The mechanisms underlying neuronal ischemic preconditioning, a phenomenon in which brief episodes of ischemia protect against the lethal effects of subsequent periods of prolonged ischemia, are poorly understood. Ischemia can be modeled in vitro by oxygen-glucose deprivation (OGD). We report here that OGD preconditioning induces p21ras (Ras) activation in an N-methyl-D-aspartate receptor- and NO-dependent, but cGMP-independent, manner. We demonstrate that Ras activity is necessary and sufficient for OGD tolerance in neurons. Pharmacological inhibition of Ras, as well as a dominant negative mutant Ras, block OGD preconditioning whereas a constitutively active form of Ras promotes neuroprotection against lethal OGD insults. In contrast, the activity of phosphatidyl inositol 3-kinase is not required for OGD preconditioning because inhibition of phosphatidyl inositol 3-kinase with a chemical inhibitor or with a dominant negative mutant does not have any effect on the development of OGD tolerance. Furthermore, using recombinant adenoviruses and pharmacological inhibitors, we show that downstream of Ras the extracellular regulated kinase cascade is required for OGD preconditioning. Our observations indicate that activation of the Ras extracellular regulated kinase cascade by NO is a critical mechanism for the development of OGD tolerance in cortical neurons, which may also play an important role in ischemic preconditioning in vivo.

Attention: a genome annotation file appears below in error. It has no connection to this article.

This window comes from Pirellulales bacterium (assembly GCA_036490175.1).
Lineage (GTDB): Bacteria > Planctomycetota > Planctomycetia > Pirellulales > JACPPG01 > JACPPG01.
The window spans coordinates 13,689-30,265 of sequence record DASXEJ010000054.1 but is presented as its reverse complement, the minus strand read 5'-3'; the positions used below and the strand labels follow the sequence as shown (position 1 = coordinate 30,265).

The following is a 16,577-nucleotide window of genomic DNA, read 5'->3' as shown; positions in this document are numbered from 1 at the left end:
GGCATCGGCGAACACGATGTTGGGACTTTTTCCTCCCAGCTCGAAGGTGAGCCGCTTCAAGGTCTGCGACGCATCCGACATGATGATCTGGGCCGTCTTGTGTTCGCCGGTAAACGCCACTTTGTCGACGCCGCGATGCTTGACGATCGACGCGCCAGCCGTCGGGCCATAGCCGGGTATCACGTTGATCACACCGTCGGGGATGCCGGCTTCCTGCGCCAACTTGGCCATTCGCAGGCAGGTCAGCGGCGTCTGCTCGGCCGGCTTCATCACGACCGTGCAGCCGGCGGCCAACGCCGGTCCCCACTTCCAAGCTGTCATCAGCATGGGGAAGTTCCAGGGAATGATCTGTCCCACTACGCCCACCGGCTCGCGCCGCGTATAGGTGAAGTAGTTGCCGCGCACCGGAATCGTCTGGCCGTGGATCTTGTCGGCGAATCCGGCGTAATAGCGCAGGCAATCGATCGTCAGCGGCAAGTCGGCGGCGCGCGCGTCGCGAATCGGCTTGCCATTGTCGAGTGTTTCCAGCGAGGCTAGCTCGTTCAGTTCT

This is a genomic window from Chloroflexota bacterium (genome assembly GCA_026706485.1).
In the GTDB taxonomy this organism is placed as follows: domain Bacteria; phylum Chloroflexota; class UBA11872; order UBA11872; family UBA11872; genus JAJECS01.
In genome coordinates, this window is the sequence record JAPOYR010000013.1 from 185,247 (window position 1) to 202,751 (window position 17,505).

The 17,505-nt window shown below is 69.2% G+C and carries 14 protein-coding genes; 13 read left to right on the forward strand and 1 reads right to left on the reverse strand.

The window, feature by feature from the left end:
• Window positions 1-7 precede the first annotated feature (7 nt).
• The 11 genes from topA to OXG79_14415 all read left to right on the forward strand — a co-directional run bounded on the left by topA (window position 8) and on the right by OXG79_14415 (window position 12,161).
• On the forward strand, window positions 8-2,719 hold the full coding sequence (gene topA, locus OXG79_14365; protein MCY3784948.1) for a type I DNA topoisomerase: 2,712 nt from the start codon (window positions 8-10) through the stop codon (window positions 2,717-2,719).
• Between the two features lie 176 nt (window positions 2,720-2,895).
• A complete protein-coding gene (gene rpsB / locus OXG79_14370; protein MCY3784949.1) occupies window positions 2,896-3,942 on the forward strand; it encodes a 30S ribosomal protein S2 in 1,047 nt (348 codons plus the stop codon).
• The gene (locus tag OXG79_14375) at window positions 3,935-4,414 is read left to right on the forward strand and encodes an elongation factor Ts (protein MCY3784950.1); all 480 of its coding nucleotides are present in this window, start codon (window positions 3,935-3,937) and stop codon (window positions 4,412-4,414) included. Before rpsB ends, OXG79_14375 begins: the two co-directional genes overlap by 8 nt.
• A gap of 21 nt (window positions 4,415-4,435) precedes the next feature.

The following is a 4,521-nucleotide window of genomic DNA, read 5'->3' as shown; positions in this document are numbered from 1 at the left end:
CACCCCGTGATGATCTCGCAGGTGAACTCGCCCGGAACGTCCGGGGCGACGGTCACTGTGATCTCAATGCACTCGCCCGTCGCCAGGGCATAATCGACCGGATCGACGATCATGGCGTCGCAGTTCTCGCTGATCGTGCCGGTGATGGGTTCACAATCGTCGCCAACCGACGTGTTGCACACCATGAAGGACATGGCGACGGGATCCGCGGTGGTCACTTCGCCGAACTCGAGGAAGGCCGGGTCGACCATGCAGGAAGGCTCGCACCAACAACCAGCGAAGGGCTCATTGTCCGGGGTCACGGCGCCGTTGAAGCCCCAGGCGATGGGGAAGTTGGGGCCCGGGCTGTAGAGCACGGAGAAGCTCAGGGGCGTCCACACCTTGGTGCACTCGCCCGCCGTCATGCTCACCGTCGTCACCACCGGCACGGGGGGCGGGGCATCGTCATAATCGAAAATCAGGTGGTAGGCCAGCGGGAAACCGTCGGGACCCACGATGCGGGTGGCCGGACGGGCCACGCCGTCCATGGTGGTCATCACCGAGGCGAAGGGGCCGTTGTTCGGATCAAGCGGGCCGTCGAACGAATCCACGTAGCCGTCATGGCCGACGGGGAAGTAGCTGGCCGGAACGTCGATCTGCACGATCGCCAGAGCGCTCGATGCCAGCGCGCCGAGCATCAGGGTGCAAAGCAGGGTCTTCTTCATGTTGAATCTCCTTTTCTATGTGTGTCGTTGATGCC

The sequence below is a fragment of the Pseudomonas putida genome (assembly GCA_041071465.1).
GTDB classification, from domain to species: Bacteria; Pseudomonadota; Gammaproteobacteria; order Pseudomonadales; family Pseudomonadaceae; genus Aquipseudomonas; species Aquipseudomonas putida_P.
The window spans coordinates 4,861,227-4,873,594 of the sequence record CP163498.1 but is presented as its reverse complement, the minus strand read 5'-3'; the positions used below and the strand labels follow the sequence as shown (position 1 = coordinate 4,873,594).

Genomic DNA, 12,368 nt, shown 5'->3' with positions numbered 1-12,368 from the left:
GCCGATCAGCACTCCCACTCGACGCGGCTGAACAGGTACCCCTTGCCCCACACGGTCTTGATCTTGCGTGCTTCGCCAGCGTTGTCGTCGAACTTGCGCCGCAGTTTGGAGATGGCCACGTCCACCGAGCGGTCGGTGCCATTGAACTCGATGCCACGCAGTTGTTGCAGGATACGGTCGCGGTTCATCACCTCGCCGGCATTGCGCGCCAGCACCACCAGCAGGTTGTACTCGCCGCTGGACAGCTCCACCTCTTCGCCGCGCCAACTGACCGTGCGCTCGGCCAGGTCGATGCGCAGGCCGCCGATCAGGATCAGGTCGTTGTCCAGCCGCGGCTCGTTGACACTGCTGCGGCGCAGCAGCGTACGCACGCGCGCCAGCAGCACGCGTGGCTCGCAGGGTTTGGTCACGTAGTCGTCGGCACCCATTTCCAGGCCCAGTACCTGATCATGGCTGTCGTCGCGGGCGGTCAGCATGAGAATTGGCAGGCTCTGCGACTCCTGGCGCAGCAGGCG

|Original language||English (US)|
|Number of pages||6|
|Journal||Proceedings of the National Academy of Sciences of the United States of America|
|State||Published - Jan 4 2000|
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